When Germany met with Sweden for the 8th round of the Ladies in Tenerife, there was an oddity: Sweden made game at both rooms. Nothing earth-shattering you might say. Give me some distribution and a double fit and anything can happen. Yes, but one of these games was in 3NT -and this case is something of an oddity. (The real oddity would be for a team to make 3NT in *both* rooms, I agree!)
Board 13, North dealer, Both vul.
Q 5 3 J 10 6 3 Q 10 3 7 4 3 K J 10 6 4 8 2 K Q 7 5 A K 6 7 2 J 8 5 A K Q 10 9 6 2 A 9 7 A 9 8 4 2 J 9 8 5 4 --- Open Room Gothe Auken Midskog vonArnim pass 3C pass 3NT all pass Closed Room Rauscheid Andersson Nehmert Larsson pass 3C 4C pass 4H pass pass dbl all passThe 3NT in the open room made 10 easy tricks. In the Closed Room, Larsson's bold bid, vulnerable, opposite a passed partner and without four spades, hit the jackpot. Probably Rauscheid was not expecting such solid clubs else she would bid 5C. (I don't know if EW play the gambling 3NT, which is what I would open with the East cards). 5C by EW is on if you guess spades, and 4NT also makes, obviously.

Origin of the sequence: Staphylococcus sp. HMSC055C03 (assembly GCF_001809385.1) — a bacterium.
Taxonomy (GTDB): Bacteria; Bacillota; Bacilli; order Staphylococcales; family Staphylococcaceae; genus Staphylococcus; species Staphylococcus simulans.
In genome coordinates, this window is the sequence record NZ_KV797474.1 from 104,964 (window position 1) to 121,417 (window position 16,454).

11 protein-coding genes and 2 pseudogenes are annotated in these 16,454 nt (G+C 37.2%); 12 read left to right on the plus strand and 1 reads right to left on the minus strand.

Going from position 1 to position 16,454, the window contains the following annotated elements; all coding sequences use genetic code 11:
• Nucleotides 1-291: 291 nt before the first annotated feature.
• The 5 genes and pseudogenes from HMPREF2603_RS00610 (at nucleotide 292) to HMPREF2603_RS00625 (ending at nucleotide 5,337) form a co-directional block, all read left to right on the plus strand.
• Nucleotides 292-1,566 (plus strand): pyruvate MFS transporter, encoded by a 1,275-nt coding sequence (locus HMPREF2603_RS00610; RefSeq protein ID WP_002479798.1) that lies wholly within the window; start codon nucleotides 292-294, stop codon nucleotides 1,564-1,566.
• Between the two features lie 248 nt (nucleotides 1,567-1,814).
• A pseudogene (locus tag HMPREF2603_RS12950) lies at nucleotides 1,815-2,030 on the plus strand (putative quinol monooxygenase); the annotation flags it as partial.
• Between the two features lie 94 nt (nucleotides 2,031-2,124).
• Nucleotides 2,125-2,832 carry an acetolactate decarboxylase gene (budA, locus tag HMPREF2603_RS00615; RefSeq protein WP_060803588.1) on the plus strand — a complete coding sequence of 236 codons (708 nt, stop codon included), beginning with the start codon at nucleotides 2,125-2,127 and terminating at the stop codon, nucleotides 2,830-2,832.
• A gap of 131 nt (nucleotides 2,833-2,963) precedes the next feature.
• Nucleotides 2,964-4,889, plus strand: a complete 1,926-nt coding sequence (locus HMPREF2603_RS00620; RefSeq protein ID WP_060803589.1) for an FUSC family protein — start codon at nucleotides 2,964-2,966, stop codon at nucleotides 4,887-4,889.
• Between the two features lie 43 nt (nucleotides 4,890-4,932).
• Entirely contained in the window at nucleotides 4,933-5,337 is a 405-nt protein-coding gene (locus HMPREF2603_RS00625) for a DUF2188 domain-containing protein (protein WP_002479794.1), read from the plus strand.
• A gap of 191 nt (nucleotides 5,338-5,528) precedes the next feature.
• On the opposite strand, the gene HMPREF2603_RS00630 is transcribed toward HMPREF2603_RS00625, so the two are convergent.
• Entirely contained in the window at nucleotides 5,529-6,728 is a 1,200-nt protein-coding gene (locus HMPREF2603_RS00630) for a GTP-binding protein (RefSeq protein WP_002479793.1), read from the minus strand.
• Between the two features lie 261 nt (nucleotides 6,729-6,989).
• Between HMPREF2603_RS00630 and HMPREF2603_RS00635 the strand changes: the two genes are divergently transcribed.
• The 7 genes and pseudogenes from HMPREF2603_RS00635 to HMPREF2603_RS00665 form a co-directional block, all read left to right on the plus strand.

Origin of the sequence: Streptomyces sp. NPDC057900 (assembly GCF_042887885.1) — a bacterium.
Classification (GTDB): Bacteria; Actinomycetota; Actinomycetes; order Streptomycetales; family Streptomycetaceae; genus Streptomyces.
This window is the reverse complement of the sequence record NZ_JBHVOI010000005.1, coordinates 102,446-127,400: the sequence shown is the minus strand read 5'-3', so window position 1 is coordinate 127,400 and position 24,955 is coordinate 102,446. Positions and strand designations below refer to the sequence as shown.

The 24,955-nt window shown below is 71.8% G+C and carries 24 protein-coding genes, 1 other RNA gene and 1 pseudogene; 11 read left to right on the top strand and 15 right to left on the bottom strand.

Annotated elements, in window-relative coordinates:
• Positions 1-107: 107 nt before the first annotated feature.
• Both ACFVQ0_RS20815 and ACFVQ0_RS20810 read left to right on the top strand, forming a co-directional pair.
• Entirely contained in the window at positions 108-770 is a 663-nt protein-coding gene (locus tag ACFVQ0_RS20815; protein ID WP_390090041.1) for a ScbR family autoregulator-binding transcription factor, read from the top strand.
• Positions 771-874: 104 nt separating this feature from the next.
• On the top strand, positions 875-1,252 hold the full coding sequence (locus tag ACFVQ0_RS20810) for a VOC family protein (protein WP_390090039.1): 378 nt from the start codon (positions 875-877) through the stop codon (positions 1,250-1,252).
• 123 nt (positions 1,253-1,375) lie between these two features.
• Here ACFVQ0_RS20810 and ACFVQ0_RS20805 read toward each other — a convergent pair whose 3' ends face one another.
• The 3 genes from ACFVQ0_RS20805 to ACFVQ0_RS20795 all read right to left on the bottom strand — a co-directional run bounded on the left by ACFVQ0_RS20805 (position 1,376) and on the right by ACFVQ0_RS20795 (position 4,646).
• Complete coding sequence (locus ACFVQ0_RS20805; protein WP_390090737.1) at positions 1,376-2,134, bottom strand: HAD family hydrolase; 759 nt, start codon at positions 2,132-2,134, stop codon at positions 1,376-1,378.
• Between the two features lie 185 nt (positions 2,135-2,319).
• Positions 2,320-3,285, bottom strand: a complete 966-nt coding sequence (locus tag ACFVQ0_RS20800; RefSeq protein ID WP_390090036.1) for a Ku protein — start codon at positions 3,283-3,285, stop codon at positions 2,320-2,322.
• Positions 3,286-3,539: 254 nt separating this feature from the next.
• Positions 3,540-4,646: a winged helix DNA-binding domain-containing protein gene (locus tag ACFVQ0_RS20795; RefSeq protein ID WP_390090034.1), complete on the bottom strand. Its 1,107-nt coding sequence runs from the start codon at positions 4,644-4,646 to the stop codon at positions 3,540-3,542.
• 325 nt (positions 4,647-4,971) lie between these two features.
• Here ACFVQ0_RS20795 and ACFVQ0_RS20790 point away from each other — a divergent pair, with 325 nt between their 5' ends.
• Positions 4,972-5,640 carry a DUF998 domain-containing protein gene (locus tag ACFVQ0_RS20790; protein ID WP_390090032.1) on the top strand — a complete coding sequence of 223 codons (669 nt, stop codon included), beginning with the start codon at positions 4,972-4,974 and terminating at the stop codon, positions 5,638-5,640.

What about 4H doubled played by North? East led a club, ruffed. Say now that declarer plays ace of hearts and another. West wins and there is only one way to beat 4H: king (or jack, or ten) of spades! A spade trick has to be established before declarer established diamonds. Not a very easy defence, but one is playing practically with open cards (since partner is known to have clubs and nothing else). Obviously, on a spade opening lead the task of the defenders is easier, but who can lead a spade holding AKQxxxx in clubs?
In practice, declarer gave West an extra chance to beat the contract, because at trick 2 she played a diamond to dummy, won by West. Now Rauscheid could beat 4H either by a high spade or by giving partner a third-round diamond ruff. When she switched to a trump, however, the defence had no more chances.
Sweden won 16 IMPs by making game in both rooms but she would win 10 even if 4H went down one. Another proof of the (sad?) fact that most boards are won in the bidding.
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© 2001 Nikos Sarantakos
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